• by radtea (464814) on Friday May 16, 2014 @01:06PM (#47018853)

    I've often said that you don't fix a software bug until you've fixed the process that allowed the bug to be created.

    One of the things that struck me about the goto fail bug was that it was specifically engineered out of coding best practices in the '90's.

    Any reasonable coding standard from that time forbade if's without braces for precisely this reason. And yeah, that's a "no true Scotsman" kind of argument (if a coding standard didn't contain such a clause it was not by my definition "reasonable") but the point still holds: software developers at the time were aware of the risk of open if statements causing exactly this kind of failure, because we had observed them in the wild, and designed coding standards to reduce their occurrence.

    So to be very specific about what kind of processes and culture would have prevented this bug: a reasonable coding standard and code reviews would have caught it (much of the code review process can be automated these days), and a culture of professionalism is required to implement and maintain such things.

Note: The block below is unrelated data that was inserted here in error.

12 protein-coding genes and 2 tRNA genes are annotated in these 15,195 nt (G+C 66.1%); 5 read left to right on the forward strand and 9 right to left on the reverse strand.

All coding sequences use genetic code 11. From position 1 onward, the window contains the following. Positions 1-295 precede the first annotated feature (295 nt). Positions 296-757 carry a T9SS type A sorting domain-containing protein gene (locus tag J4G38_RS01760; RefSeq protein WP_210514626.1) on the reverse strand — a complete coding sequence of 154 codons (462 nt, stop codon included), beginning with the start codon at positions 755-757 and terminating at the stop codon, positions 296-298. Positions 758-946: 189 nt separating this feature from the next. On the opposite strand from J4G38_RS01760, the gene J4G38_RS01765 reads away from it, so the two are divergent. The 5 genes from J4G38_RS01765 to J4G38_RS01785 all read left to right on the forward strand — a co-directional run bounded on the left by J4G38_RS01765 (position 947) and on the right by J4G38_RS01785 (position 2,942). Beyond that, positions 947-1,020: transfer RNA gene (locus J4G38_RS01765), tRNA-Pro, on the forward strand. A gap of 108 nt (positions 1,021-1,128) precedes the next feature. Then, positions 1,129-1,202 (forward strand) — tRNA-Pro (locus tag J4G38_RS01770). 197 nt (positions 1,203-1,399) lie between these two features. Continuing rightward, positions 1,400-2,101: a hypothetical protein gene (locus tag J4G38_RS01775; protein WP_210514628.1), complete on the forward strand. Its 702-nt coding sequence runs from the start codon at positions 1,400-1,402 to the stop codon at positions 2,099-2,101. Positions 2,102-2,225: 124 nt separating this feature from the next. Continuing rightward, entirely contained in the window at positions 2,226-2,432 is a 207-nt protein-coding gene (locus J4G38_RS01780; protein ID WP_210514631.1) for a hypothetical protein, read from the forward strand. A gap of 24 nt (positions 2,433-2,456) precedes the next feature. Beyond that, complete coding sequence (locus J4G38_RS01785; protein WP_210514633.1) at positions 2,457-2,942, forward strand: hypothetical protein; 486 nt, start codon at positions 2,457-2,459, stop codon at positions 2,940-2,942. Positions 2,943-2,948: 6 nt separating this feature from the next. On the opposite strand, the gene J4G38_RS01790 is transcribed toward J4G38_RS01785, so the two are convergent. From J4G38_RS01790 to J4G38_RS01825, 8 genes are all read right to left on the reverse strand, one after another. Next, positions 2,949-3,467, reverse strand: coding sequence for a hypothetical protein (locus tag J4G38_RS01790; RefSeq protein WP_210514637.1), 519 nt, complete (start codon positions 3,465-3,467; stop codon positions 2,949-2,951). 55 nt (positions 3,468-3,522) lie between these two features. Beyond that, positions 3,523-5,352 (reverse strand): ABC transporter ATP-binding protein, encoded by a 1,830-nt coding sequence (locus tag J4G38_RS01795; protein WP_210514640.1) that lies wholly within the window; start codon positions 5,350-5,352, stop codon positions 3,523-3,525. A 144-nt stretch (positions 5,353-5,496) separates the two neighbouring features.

The canonical attribute of professionals is that we worry at least as much about failure as success. We know that failures will happen, and work to reduce them to the bare minimum while still producing working systems under budget and on time (it follows from this that we also care about scheduling and estimation.)

    Amateurs look at things like coding standards and reviews and say, "Well what are the odds of that happening! I'm so good it won't ever affect my code!"

    Professionals say, "The history of my field shows that certain vulnerabilities are common, and I am human and fallible, so I will put in place simple, lightweight processes to avoid serious failures even when they have low probability, because in a world where millions of lines of code are written every day, a million-to-one bug is written by someone, somewhere with each turn of the Earth, and I'd rather that it wasn't written by me."

    It's very difficult to convince amateurs of this, of course, so inculcating professional culture and values is vital.

  • Merge Conflict (Score:3, Insightful)

    by znigelz (2005916) on Friday May 16, 2014 @01:15PM (#47018933)
    This is clearly the automatic resolution of a merge conflict by the versioning control software. These are such a nightmare to debug and happen all the time. Developers rarely check their entire change visually post merge. Though this can be found using static analysis that force coding standards (such as forcing the use of brackets or proper indentation for the lexical scope). Though the bugs from automatic conflict resolution can only be really improved through better versioning software. These are without question the worst and most frustrating bugs.
  • by Anonymous Coward on Friday May 16, 2014 @01:38PM (#47019143)

    This is why people hate Apple users.